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Elizabeth Magill
Elizabeth Magill's atmospheric series of six etchings entitled Venice reflects in its individual titles key iconic features of the city: The Gondola, Grand Canal, Rooftops, San Michele, St Mark's Square, and Waterways. The series echoes a common theme in her work – that of the haunted landscape bereft of human involvement.
Technique
Etching: three plates per print, one photo-etching, two aquatint printed on 300gsm Somerset White Velvet paper. From a series of 6 etchings entitled Venice published by The Paragon Press in 2007.

Elizabeth Magill
Elizabeth Magill (born 1959 in Canada) is an Irish painter. She grew up in Northern Ireland and, having studied at the Belfast College of Art and the Slade School of Fine Art, now lives and works in London. Magill is a painter of prodigious versatility and inventiveness whose work has always drawn from a wide range of visual sources. While she often integrates photographic materials and processes into her painting in a number of novel ways, her primary focus has been the medium of painting, in all its bewildering variety. Her first major solo exhibition was at the Arnolfini Gallery, Bristol, in 1990. In the same year she was included in the 'British Art Show', which first introduced many of the most prominent younger British artists to a wider public.

Availability: In stock

£1,080.00

Venice - St Mark's Square

Venice - St Mark's Square

Venice - St Mark's Square

Etching
A metal plate, normally copper or zinc or steel, is covered with an acid-resistant layer of rosin mixed with wax (this is called the ‘ground’). With a sharp point, the artist draws through this ground, but not into the metal plate. The plate is placed in an acid bath and the acid bites into the metal plate where the drawn lines have exposed it. (If the plate is left in the acid for a long time, the technique is known as deep-bite etching: see above.) The waxy ground is cleaned off and the plate is covered in ink, then wiped clean, so that ink is retained only in the etched lines. The plate can then be printed through an etching press. The strength of the etched line depends on the length of time the plate is left in the acid bath.
Etching
Edition of 40
Signed by the artist & numbered on the reverse

£1,080.00

Sheet size
45.2 x 55.3cm
17¾ x 21¾in

Image size
28.5 x 40.2cm
11¼ x 15¾in
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Venice - St Mark's Square
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Details

Elizabeth Magill's atmospheric series of six etchings entitled Venice reflects in its individual titles key iconic features of the city: The Gondola, Grand Canal, Rooftops, San Michele, St Mark's Square, and Waterways. The series echoes a common theme in her work – that of the haunted landscape bereft of human involvement.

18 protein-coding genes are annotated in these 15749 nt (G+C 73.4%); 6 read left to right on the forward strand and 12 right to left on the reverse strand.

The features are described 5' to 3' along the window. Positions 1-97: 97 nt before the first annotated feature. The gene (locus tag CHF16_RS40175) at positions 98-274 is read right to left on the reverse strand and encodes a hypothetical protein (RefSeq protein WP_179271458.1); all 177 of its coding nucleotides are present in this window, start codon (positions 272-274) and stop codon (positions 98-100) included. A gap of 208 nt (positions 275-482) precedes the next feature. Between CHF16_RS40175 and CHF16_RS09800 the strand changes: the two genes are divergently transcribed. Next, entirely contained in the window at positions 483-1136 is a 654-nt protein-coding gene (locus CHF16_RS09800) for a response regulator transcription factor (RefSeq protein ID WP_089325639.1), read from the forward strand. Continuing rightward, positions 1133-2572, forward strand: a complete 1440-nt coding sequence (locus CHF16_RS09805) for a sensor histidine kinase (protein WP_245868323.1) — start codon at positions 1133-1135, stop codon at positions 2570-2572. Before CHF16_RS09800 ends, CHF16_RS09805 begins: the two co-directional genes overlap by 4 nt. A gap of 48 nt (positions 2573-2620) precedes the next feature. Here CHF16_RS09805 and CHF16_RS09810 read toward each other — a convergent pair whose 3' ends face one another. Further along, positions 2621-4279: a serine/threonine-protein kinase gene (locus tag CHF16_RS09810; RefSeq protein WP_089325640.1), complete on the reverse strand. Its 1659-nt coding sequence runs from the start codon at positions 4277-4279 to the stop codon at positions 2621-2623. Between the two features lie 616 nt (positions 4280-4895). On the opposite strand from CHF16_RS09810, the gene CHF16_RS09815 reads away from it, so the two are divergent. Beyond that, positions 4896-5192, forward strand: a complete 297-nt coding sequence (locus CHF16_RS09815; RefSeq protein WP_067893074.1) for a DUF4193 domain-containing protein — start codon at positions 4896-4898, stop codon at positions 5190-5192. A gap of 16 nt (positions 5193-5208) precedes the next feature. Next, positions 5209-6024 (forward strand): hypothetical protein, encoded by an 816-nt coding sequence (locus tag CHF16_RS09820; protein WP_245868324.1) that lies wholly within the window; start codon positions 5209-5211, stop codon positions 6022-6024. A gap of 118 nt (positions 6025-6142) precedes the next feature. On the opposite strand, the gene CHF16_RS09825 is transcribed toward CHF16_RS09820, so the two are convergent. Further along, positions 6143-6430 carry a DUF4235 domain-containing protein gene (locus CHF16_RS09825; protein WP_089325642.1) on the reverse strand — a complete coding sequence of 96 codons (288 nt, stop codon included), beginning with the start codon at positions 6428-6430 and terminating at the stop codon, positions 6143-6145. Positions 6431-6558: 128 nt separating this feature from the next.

Additional Information

First Name Elizabeth
Last Name Magill
Artist Description Elizabeth Magill (born 1959 in Canada) is an Irish painter. She grew up in Northern Ireland and, having studied at the Belfast College of Art and the Slade School of Fine Art, now lives and works in London. Magill is a painter of prodigious versatility and inventiveness whose work has always drawn from a wide range of visual sources. While she often integrates photographic materials and processes into her painting in a number of novel ways, her primary focus has been the medium of painting, in all its bewildering variety. Her first major solo exhibition was at the Arnolfini Gallery, Bristol, in 1990. In the same year she was included in the 'British Art Show', which first introduced many of the most prominent younger British artists to a wider public.
Edition of 40
Ed Date 2007
Inscriptions Signed by the artist & numbered on the reverse
Short Technique Etching
Sheet Size 45.2 x 55.3cm
Sheet Size (Inches) 17¾ x 21¾in
Image Size 28.5 x 40.2cm
Image Size (inches) 11¼ x 15¾in
Technical Description Etching: three plates per print, one photo-etching, two aquatint printed on 300gsm Somerset White Velvet paper. From a series of 6 etchings entitled Venice published by The Paragon Press in 2007.
Technique Pop ups A metal plate, normally copper or zinc or steel, is covered with an acid-resistant layer of rosin mixed with wax (this is called the ‘ground’). With a sharp point, the artist draws through this ground, but not into the metal plate. The plate is placed in an acid bath and the acid bites into the metal plate where the drawn lines have exposed it. (If the plate is left in the acid for a long time, the technique is known as deep-bite etching: see above.) The waxy ground is cleaned off and the plate is covered in ink, then wiped clean, so that ink is retained only in the etched lines. The plate can then be printed through an etching press. The strength of the etched line depends on the length of time the plate is left in the acid bath.
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